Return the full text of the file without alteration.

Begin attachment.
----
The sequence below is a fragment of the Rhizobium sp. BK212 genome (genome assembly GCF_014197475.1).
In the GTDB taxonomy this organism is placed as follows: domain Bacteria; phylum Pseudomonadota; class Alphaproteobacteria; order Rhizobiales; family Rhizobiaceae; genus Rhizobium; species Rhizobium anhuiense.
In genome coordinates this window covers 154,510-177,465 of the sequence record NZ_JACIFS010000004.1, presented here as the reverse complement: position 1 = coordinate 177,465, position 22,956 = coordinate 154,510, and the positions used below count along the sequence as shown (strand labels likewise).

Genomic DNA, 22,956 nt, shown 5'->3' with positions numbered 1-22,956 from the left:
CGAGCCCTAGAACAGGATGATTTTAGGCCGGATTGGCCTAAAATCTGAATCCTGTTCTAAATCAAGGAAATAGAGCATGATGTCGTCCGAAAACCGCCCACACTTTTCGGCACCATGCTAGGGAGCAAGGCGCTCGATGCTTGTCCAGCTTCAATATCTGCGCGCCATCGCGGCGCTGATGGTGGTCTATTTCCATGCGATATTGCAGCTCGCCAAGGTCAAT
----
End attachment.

The sequence below is a fragment of the Rhizobium sp. BK212 genome (genome assembly GCF_014197475.1).
In the GTDB taxonomy this organism is placed as follows: domain Bacteria; phylum Pseudomonadota; class Alphaproteobacteria; order Rhizobiales; family Rhizobiaceae; genus Rhizobium; species Rhizobium anhuiense.
In genome coordinates this window covers 154,510-177,465 of the sequence record NZ_JACIFS010000004.1, presented here as the reverse complement: position 1 = coordinate 177,465, position 22,956 = coordinate 154,510, and the positions used below count along the sequence as shown (strand labels likewise).

Genomic DNA, 22,956 nt, shown 5'->3' with positions numbered 1-22,956 from the left:
CGAGCCCTAGAACAGGATGATTTTAGGCCGGATTGGCCTAAAATCTGAATCCTGTTCTAAATCAAGGAAATAGAGCATGATGTCGTCCGAAAACCGCCCACACTTTTCGGCACCATGCTAGGGAGCAAGGCGCTCGATGCTTGTCCAGCTTCAATATCTGCGCGCCATCGCGGCGCTGATGGTGGTCTATTTCCATGCGATATTGCAGCTCGCCAAGGTCAAT